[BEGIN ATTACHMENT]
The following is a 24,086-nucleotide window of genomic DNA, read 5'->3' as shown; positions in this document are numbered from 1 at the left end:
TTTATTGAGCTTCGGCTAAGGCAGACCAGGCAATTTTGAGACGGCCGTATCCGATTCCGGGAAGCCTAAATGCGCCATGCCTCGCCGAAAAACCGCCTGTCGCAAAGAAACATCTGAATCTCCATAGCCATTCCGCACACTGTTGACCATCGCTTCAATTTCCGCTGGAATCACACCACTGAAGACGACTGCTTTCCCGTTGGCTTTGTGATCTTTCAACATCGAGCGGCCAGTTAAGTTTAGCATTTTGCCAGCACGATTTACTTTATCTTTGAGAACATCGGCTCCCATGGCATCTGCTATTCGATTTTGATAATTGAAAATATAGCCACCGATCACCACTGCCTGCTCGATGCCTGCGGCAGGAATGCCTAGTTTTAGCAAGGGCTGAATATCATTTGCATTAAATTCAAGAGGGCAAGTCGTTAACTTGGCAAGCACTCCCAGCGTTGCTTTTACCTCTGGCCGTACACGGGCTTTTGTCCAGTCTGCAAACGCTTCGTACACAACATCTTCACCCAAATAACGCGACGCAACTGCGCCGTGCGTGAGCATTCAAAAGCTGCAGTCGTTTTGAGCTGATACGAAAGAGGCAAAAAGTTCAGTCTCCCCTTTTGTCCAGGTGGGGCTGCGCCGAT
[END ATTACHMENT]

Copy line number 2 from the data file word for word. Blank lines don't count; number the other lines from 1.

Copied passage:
TTTATTGAGCTTCGGCTAAGGCAGACCAGGCAATTTTGAGACGGCCGTATCCGATTCCGGGAAGCCTAAATGCGCCATGCCTCGCCGAAAAACCGCCTGTCGCAAAGAAACATCTGAATCTCCATAGCCATTCCGCACACTGTTGACCATCGCTTCAATTTCCGCTGGAATCACACCACTGAAGACGACTGCTTTCCCGTTGGCTTTGTGATCTTTCAACATCGAGCGGCCAGTTAAGTTTAGCATTTTGCCAGCACGATTTACTTTATCTTTGAGAACATCGGCTCCCATGGCATCTGCTATTCGATTTTGATAATTGAAAATATAGCCACCGATCACCACTGCCTGCTCGATGCCTGCGGCAGGAATGCCTAGTTTTAGCAAGGGCTGAATATCATTTGCATTAAATTCAAGAGGGCAAGTCGTTAACTTGGCAAGCACTCCCAGCGTTGCTTTTACCTCTGGCCGTACACGGGCTTTTGTCCAGTCTGCAAACGCTTCGTACACAACATCTTCACCCAAATAACGCGACGCAACTGCGCCGTGCGTGAGCATTCAAAAGCTGCAGTCGTTTTGAGCTGATACGAAAGAGGCAAAAAGTTCAGTCTCCCCTTTTGTCCAGGTGGGGCTGCGCCGAT